—John Faithful Hamer, The Myth of the Fuckbuddy (2017)

The “Twitter Revolution”: A Revolution for Twits

Apparently the term “Twitter Revolution” is a thing.  If you haven’t heard this term before, consider yourself fortunate.  I hadn’t until someone used it in an attempt to make Twitter seem relevant instead of what it really is: the most obvious sign of vapidity in the most self-obsessed generation in history this side of the Baby Boomers.  (Are the Baby Boomers actually even worse?  That’s a tough call!)

The general thesis of the concept is that Twitter was somehow uniquely suited to communicating and organizing mass protests around the world since 2009.  Its adherents cite Moldova (2009), Toronto (2009), Iran (2009-10), Venezuela (2010), Tunisia (2010-11), Egypt (2011), the so-called Occupy Movement, etc. etc. etc. ad nauseum.  The reasons given for Twitter being somehow uniquely suited to the role include its ubiquitous nature and its oft-derided 140-character message length being somehow technically suited to the ancient SMS format of GSM systems.

There’s a problem with these claims, however.  They’re utter bullshit.

  • Twitter isn’t ubiquitous.  It isn’t even the most popular social media platform (by far!).
  • There is literally ZERO relationship, aside from a silly social fixation on  it, between the 140 character limitation and SMS.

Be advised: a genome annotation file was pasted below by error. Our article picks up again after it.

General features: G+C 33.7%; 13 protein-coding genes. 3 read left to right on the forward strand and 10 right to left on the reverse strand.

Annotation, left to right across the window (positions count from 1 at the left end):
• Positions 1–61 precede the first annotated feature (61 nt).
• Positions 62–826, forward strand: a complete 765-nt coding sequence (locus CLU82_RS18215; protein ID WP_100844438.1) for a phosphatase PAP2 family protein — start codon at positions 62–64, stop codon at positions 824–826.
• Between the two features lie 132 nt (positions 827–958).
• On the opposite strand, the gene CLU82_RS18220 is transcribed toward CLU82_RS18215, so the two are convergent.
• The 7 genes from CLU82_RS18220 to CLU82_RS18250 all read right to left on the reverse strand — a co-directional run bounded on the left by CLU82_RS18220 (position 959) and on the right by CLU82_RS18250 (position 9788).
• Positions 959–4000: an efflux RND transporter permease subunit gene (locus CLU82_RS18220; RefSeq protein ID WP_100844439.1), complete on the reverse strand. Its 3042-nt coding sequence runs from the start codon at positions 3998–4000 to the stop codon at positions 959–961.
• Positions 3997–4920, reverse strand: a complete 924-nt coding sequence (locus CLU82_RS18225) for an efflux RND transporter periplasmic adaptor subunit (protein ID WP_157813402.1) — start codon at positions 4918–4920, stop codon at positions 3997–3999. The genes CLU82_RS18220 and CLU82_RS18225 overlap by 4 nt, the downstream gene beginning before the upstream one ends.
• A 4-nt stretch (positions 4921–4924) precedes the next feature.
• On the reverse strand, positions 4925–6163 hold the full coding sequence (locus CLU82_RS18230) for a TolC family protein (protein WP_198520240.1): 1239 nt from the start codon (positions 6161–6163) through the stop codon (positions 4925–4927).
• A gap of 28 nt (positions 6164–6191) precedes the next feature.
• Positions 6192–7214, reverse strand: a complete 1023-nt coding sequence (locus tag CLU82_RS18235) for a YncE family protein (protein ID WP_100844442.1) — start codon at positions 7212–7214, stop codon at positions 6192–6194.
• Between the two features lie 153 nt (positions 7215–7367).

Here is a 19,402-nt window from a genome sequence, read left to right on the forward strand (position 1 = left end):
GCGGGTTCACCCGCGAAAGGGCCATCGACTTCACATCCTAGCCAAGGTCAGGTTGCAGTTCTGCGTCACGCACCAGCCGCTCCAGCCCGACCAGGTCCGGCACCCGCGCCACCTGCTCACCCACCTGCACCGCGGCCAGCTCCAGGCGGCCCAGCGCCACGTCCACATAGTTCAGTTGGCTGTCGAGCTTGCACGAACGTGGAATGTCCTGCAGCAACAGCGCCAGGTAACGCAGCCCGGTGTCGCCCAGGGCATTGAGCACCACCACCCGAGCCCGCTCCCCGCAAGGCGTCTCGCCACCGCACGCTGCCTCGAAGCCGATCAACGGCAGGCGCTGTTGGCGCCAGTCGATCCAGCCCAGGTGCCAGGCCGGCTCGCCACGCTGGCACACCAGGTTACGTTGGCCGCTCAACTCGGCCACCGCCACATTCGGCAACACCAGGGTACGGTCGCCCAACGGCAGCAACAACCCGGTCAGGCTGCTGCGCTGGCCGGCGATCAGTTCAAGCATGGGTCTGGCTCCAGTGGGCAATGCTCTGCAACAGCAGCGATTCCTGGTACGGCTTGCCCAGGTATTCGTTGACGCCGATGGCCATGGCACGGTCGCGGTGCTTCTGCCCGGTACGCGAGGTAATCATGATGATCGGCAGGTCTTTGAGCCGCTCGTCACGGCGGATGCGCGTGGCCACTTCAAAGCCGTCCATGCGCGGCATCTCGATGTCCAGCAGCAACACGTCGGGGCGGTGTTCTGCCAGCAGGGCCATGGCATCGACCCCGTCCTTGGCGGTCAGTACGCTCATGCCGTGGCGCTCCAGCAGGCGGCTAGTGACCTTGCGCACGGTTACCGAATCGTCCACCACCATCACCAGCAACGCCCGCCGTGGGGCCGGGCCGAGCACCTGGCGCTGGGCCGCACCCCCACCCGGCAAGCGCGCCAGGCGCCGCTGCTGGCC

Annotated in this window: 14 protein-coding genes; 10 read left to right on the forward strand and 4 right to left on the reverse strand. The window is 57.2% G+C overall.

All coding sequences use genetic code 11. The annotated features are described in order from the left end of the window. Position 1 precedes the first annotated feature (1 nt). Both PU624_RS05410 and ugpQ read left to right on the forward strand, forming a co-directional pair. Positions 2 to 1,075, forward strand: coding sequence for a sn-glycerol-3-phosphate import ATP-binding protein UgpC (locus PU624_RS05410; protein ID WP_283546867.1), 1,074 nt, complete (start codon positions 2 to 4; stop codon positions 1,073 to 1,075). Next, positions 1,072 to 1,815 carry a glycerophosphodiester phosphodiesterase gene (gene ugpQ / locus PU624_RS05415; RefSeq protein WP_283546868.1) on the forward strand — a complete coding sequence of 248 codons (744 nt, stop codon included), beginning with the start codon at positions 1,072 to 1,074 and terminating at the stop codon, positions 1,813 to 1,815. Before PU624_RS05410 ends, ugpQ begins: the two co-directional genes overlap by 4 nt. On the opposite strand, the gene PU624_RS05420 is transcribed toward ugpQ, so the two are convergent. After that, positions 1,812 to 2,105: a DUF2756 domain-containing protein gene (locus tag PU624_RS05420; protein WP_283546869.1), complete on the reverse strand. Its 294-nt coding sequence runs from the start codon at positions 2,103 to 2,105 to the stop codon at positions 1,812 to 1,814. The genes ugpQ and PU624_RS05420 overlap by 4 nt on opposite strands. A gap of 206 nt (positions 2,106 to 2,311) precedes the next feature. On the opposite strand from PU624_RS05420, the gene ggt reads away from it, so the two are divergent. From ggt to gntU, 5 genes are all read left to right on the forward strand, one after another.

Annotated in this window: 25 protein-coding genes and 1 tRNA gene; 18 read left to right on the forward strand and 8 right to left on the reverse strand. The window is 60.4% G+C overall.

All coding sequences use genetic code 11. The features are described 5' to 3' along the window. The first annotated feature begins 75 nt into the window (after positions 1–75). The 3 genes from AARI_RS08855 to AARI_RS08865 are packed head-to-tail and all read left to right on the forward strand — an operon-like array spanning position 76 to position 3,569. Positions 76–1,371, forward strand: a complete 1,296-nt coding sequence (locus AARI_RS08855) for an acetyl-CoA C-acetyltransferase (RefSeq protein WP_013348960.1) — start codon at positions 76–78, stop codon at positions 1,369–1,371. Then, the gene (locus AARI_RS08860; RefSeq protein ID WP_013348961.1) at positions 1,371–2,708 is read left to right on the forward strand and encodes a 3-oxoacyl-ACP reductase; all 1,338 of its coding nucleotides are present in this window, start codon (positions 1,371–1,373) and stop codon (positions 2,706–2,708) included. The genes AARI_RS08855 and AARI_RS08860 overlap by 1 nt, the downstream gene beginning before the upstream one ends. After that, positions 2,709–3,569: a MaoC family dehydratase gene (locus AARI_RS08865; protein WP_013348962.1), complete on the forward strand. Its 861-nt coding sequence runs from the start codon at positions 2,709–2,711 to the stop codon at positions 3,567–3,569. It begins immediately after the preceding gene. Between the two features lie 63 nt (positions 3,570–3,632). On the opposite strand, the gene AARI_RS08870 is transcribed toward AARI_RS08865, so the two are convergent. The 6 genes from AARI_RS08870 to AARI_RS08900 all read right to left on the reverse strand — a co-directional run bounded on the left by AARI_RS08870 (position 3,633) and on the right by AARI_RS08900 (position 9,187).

• Most of what is cited as Twitter’s influence is fiction spun by the press.

I’ll address these one by one.

Ubiquitous Twits

Let’s deal with the big gorilla in the lounge first.  Twitter is an also-ran of social media.  Consider these numbers:

Facebook has 1.6 billion active users as of 2016.  WhatsApp has about a billion. QQ (which includes QZone), a REGIONAL social media site, has about 900 million.  WeChat, similarly regional (albeit with an eye toward world expansion) has about 700 million.  Tumblr and Instagram claim 550 and 400 million respectively.  Finally we get to mighty, worldwide, influence-shaping Twitter.  At a paltry 320 million users.  WORLDWIDE.  The highly-regional QZone is twice the size.  Just Facebook’s messenger component is almost three times the size.  Another highly regional service, Sina Weibo, largely considered to be a failure here in China, weighs in at a similar 220 million.  Note that: a site considered to be a failure in a single region is within spitting distance of a worldwide site that is bizarrely considered to be such a resounding success that it’s grist for revolutionary mills!  How bizarre is that?